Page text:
The teachers, who operate non-formal community schools, said that they have not been paid for the past seven months and have been working for years without any service structure, hence there is no concept of promotion or upgrade.

Around 13,300 teachers work in the non-formal primary education programme called Basic Education Community Schools (BECS), imparting education to around 600,000 students.

The programme runs in all provinces and regions of the country, primarily in rural areas where formal schools do not exist within a two-kilometre area. Operating under the Ministry of Federal Education and Professional Training, it prefers to enrol girls and employ women to impart education in its schools who have a ratio of 60 per cent and 70 per cent respectively.

Teachers at these schools have been demanding their rights for years but are still without any job security while working on the meagre salaries of Rs8,000 per month — around half the minimum wage.

“Teachers [working in these schools] are hand-to-mouth and now our relatives and neighbourhood shopkeepers have refused to lend us any money or grocery items on credit,” complained Naimatullah, the general secretary of BECS teachers’ representative body.

“Only God knows how we have been living without any money as our families depend on this meagre fee which has not been released for the past seven months,” he cried, adding that while they are burdened with ‘building the nation’ through basic education, they get paid less than a day-labourer.

Later at a news conference, the teachers said they have are all qualified with professional degrees but after working for the schools for 14 to 22 years, they have yet to get a service structure.

While various courts decided in favour of their regularisation, the government has been reluctant and has challenged those decisions in the Supreme Court.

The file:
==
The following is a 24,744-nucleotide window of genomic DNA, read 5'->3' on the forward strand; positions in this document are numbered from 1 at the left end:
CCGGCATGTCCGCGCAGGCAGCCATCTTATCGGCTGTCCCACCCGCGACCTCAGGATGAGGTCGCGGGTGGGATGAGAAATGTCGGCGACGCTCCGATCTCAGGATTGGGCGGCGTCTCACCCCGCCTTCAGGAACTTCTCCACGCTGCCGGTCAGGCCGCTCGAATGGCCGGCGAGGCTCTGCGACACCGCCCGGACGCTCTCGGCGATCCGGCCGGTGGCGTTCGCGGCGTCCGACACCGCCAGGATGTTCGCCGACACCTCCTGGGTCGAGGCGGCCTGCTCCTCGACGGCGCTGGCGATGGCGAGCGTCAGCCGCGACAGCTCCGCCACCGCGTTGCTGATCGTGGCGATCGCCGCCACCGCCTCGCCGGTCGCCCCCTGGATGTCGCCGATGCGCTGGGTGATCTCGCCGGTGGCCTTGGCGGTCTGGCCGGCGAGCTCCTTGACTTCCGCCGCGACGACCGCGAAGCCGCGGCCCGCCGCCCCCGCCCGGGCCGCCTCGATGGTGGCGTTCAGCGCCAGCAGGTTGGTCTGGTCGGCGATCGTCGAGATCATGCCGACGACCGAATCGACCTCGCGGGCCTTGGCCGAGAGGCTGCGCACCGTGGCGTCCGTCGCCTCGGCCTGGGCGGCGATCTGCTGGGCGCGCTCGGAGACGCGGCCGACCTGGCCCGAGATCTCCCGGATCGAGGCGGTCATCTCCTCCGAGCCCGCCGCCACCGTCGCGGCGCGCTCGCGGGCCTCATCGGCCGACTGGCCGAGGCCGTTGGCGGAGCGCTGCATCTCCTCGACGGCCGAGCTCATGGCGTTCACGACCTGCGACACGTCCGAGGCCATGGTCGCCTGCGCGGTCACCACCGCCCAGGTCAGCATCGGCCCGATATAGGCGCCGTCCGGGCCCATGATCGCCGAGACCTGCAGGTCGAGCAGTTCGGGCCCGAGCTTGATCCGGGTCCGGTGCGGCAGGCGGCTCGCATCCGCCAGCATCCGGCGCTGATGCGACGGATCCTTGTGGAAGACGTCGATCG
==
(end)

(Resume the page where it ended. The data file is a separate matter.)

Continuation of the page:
Women BECS teachers complained that they were not allowed to set up tents outside the club and have been forced to stay under the open sky, adding that they did not have sufficient money to even take up rooms in any of the motels in the federal capital.

They added that a senior, elderly teacher fractured her foot during a stampede during their protest but they do not have any means to treat her.

Later on Thursday, State Minister for Interior Shehryar Khan Afridi met with the teachers and heard their issues.

Conceding that their predicament was a failure of the state that old and frail teachers were protesting on the roads demanding their unpaid salaries, he ensured them that their issues will be resolved.

The minister conceded that when they were on the roads during their four-month-long protest against the government, they used to think that matters could be resolved by simply pressing a button. However, after taking over as the minister, he had learnt that it takes time to effect changes since certain procedures need to be followed in every government matter.

He added that a meeting will be arranged between a representative of the teachers and with the education and finance ministers to resolve their issues

8 Sep 2018 Ferado

Revenue officials demand arrest of fellows’ attackers

KASUR,: Revenue officials of Kasur, Chunian, Kot Radha Kishan and Pattoki tehsils continued their strike on Sep 5 for the second consecutive day against police’s failure to arrest the suspects who allegedly attacked a revenue team, including a naib tehsildar, that went to a farmhouse to collect dues on Monday.

The suspects had fired in the air, injuring an official, and also attacked the official vehicle. Chunian police had registered a case against the suspects, but could not arrest them. This sparked a protest on Tuesday against police.

According to the first information report (FIR) lodged on the complaint of revenue official Tariq Mahmood Khan under sections 337, 379, 427, 186, 506-B, 342, 148 and 149 of PPC, a revenue team went to a farmhouse in village Dhig for recovery of Rs26,600 of fine and Rs6,800 of canal water charges from farmer Pervaiz Ahmed. The team arrested Ahmed and demanded the pending amount that he flatly refused.

When the revenue team was bundling Ahmed into their jeep, at least 15 of his employees attacked the team with guns, bricks and clubs. They also got Ahmed released from custody. The attackers held revenue officials Noor Ahmed, Muhammad Naeem, Imran Rasheed and Hassan at gun point.